Comment Re:I won't notice (Score 1) 332

To quote the article you linked,

What the chart shows is that, for a 50-inch screen, the benefits of 720p vs. 480p start to become apparent at viewing distances closer than 14.6 feet and become fully apparent at 9.8 feet

So, if we are to accept the conclusions of this article, we shouldn't really be able to tell the difference between 480p and 720p until we get to roughly 10-12 feet. That's ridiculous, I could tell a 720p from a 480p image from twice that distance. If you can't, double-check that 20/20 of yours, may be time for a new prescription.

Comment Re:I won't notice (Score 2) 332

Permit me to disagree. I have not so hot vision (contacts, -4.50), and, unlike many people I know, I can clearly distinguish between, say, 720p and 1080p. I just moments ago installed my new 55" 4k Vizio (P series ftw!), and the difference is remarkable. It's fairly noticeable on upscaled 1080p content, but plug in a computer and push some real 4k (read: games), and the difference is remarkable. At a viewing distance of about 10 feet, the difference in clarity is readily apparent. And I'm not alone in this regard. The friends who helped me install this beast are fellow videophiles, and we were all blown away by the difference. I'm about to hop on to netflix to start up my subscription again (haven't had an active netfilx account in years) just so I can stream their 4k content (already have amazon prime), and I'm eagerly awaiting 4k blu ray (not that I'll spend much time swapping discs, as with current blu ray, they'll go in the drive just once, to be ripped, and then get carefully filed away).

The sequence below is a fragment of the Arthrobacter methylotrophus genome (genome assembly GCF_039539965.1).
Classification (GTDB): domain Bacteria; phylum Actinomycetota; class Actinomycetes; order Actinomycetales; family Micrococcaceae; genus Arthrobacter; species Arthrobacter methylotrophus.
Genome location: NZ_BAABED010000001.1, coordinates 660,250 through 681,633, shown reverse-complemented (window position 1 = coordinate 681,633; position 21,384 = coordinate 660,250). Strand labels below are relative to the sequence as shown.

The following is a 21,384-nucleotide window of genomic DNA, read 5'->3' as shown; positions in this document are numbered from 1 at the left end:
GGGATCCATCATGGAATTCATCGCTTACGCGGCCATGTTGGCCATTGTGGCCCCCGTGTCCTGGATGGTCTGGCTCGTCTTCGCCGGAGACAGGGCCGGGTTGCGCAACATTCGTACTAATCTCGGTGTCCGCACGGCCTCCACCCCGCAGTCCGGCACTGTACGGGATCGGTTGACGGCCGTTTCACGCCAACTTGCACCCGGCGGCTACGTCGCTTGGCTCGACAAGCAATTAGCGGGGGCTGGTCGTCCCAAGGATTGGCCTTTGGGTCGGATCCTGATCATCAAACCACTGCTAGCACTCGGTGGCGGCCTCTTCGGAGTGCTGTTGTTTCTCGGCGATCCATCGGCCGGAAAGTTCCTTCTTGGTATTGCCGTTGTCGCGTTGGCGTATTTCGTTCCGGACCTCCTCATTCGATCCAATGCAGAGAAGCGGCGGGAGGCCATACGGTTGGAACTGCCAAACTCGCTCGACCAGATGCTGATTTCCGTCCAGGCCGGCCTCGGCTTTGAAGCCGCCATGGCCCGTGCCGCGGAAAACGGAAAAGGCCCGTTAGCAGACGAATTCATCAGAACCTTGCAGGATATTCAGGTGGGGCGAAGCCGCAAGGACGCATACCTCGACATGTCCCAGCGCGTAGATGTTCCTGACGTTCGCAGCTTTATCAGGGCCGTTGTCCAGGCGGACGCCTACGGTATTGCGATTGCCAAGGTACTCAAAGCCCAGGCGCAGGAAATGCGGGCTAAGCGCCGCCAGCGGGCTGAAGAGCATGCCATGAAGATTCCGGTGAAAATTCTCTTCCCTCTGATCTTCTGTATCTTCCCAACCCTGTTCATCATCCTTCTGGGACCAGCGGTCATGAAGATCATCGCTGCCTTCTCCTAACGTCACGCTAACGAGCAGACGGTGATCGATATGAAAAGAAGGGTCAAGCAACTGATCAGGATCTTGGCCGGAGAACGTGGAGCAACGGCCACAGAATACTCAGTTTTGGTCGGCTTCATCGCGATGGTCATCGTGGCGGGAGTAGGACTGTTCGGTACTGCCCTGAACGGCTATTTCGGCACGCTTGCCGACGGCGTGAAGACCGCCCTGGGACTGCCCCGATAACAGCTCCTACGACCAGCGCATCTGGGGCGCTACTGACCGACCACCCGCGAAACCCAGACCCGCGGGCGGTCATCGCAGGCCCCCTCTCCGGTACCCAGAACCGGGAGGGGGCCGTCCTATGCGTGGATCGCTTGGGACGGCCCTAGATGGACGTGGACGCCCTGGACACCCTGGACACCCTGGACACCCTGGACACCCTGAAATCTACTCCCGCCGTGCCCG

Also, I heard many of your arguments years ago when HD was first rearing its head in the market. "There's no content, no one will buy it", "no one will buy it due to lack of content, so no one will make content", "current resolutions are completely sufficient, and no one will see a difference anyway". All wrong. Give it a year or two. Even if 4k blu ray doesn't take off particularly well, expect to see more and more streaming/downloadable 4k content. And, a quick perusal of 4k video on torrent sites show that 4k is already being pushed by the same people who have pushed every other major advance in home video for the last few decades: the porn industry. I couldn't find any 4k movies to download, but if you want to watch people screw in 4k, the future is now.